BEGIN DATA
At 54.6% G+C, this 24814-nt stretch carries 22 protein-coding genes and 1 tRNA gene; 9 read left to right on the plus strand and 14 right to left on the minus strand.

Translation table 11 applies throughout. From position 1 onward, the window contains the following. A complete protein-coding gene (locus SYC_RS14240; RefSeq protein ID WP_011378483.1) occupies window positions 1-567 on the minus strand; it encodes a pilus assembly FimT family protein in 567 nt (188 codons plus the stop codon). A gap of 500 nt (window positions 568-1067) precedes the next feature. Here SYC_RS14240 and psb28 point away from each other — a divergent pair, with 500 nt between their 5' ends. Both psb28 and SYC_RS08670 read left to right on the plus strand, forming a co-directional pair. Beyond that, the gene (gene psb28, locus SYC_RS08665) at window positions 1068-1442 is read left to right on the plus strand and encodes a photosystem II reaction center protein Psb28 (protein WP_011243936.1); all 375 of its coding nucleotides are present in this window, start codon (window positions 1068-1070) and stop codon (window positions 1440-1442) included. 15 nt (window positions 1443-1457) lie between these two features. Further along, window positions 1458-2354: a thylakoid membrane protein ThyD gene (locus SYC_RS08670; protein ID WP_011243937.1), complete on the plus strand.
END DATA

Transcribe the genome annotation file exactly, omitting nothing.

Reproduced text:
At 54.6% G+C, this 24814-nt stretch carries 22 protein-coding genes and 1 tRNA gene; 9 read left to right on the plus strand and 14 right to left on the minus strand.

Translation table 11 applies throughout. From position 1 onward, the window contains the following. A complete protein-coding gene (locus SYC_RS14240; RefSeq protein ID WP_011378483.1) occupies window positions 1-567 on the minus strand; it encodes a pilus assembly FimT family protein in 567 nt (188 codons plus the stop codon). A gap of 500 nt (window positions 568-1067) precedes the next feature. Here SYC_RS14240 and psb28 point away from each other — a divergent pair, with 500 nt between their 5' ends. Both psb28 and SYC_RS08670 read left to right on the plus strand, forming a co-directional pair. Beyond that, the gene (gene psb28, locus SYC_RS08665) at window positions 1068-1442 is read left to right on the plus strand and encodes a photosystem II reaction center protein Psb28 (protein WP_011243936.1); all 375 of its coding nucleotides are present in this window, start codon (window positions 1068-1070) and stop codon (window positions 1440-1442) included. 15 nt (window positions 1443-1457) lie between these two features. Further along, window positions 1458-2354: a thylakoid membrane protein ThyD gene (locus SYC_RS08670; protein ID WP_011243937.1), complete on the plus strand.